Have A Problem With Dental Bacteria? What Your Dentist Might Suggest

6 February 2019
 Categories: Dentist, Blog


There are certain autoimmune disorders that make it impossible to kill off bacteria in your mouth. The most common of these disorders are HIV/AIDS, hepatitis A/B/C, and diabetes. As such, you might have to visit a dentist much more often to address bacterial infections in your gums and mouth. To help with this particular problem, your dentist might suggest that you incorporate one or more of the following into your dental/oral hygiene practices. 

Detoxifying Toothpaste

​Detoxifying toothpaste helps kill some bacteria below the gum line. It has shown to be helpful to people who do not have autoimmune disorders or diseases. That means that it can help you in your situation. At the very least, it cannot hurt.

​Antibacterial Mouthwash

​There are mouthwashes that have been around for decades that can kill bacteria in your mouth. Any one of these mouthwashes can help. You will know that they are antibacterial because A) it says so on the label, and B) the mouthwash tingles to a slight warming or burning sensation. Follow the swishing and rinsing instructions on the bottle to get the maximum effect. 

Prescription Mouthwash

​A dentist may also prescribe a prescription-strength antibacterial mouthwash. This mouthwash is not something you can buy from a pharmacy or grocery store. It has a much higher content of medicine that kills bacteria in your mouth. It is specially designed for people who have high amounts of bacteria in their mouths and have a much more difficult time killing bacteria through standard oral care because of their health and medical issues. Talk to your dentist to see if this a product that can help you, and whether or not he/she is willing to prescribe it for you.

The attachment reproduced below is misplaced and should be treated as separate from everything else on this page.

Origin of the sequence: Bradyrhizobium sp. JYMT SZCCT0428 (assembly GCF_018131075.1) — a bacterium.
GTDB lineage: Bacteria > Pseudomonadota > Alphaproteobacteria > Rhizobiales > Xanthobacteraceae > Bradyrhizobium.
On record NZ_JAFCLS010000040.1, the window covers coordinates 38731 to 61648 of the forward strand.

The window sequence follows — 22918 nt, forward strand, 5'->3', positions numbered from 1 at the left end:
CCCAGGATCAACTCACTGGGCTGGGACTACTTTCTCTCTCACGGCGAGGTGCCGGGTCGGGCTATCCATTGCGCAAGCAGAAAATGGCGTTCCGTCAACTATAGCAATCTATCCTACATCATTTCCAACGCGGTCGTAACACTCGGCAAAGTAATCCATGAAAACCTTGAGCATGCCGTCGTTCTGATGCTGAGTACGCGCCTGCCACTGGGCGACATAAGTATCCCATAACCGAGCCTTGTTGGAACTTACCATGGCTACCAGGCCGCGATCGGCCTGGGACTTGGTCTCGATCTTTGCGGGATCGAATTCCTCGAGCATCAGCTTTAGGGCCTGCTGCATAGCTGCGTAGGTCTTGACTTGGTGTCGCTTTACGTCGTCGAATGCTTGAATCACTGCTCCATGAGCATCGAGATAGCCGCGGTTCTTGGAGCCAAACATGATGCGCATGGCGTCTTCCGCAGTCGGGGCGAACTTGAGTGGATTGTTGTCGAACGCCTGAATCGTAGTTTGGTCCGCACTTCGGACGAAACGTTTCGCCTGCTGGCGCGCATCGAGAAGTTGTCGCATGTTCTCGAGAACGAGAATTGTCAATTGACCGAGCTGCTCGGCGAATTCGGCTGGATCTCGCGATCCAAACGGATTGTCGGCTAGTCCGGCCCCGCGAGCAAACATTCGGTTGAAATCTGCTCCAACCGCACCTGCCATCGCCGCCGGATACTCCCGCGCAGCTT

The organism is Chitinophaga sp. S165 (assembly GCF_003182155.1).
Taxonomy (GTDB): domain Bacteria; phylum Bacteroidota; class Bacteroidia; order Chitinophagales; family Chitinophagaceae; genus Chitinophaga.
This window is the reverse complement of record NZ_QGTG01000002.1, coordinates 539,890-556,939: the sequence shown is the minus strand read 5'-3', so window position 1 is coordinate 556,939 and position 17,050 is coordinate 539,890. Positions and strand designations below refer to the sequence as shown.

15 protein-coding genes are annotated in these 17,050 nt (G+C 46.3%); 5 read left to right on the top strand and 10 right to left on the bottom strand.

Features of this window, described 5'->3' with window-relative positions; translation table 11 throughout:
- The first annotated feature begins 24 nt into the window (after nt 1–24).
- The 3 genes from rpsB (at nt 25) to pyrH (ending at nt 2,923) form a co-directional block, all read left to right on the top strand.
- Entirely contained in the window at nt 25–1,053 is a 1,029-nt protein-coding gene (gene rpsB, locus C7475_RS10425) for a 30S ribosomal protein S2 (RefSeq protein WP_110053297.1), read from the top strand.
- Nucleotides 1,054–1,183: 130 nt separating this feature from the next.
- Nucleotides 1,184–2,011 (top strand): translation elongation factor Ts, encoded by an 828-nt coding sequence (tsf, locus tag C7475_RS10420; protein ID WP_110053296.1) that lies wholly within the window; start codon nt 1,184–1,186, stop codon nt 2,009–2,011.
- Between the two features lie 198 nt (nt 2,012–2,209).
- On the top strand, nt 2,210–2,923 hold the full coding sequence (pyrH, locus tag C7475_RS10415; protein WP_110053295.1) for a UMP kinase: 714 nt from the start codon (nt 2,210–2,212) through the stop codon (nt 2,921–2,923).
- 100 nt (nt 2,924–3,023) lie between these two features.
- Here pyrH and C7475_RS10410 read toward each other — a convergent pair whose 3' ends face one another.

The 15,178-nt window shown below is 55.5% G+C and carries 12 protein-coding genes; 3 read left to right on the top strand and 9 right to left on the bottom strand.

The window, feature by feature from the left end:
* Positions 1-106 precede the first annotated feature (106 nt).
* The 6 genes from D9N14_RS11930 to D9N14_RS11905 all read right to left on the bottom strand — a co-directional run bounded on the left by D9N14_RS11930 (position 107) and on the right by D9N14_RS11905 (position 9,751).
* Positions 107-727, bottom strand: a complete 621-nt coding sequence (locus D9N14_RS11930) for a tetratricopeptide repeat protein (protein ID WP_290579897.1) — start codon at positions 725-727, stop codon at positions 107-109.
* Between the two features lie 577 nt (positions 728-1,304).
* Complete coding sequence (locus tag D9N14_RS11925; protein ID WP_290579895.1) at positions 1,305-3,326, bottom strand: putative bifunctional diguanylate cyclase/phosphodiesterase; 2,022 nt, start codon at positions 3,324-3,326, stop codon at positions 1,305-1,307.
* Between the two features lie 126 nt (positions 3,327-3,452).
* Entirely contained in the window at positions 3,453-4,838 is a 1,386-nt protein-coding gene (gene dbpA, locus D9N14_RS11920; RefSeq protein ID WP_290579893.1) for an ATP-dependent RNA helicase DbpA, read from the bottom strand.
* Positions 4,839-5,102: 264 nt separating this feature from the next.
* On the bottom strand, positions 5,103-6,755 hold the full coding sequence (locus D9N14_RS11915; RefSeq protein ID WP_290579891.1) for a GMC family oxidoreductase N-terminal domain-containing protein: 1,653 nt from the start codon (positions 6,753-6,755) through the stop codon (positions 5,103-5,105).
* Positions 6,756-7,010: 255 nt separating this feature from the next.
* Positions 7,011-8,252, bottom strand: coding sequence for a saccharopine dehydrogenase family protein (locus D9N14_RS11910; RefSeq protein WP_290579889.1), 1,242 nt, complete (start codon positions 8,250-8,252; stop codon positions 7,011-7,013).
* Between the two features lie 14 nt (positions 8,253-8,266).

​Change Your Toothbrush Often

​For people in your similar situation, dentists recommend changing your toothbrush often. Every week or every two weeks, you should throw away your current toothbrush and start using a new one. This is because the excess bacteria you are trying to brush out of your mouth can build up on your toothbrush and contribute to your oral hygiene problems.

No one cleans a toothbrush with soap and water or bleach. Ergo, the bacteria accumulate and grow. This is the main reason why dentists recommend throwing away your toothbrush (or toothbrush head if you have an electric toothbrush) every six months. In your case, it would need to be more frequently. A dentist, like those at Carpenter Dental, will tell you how often in order to help you control the excess bacteria you have.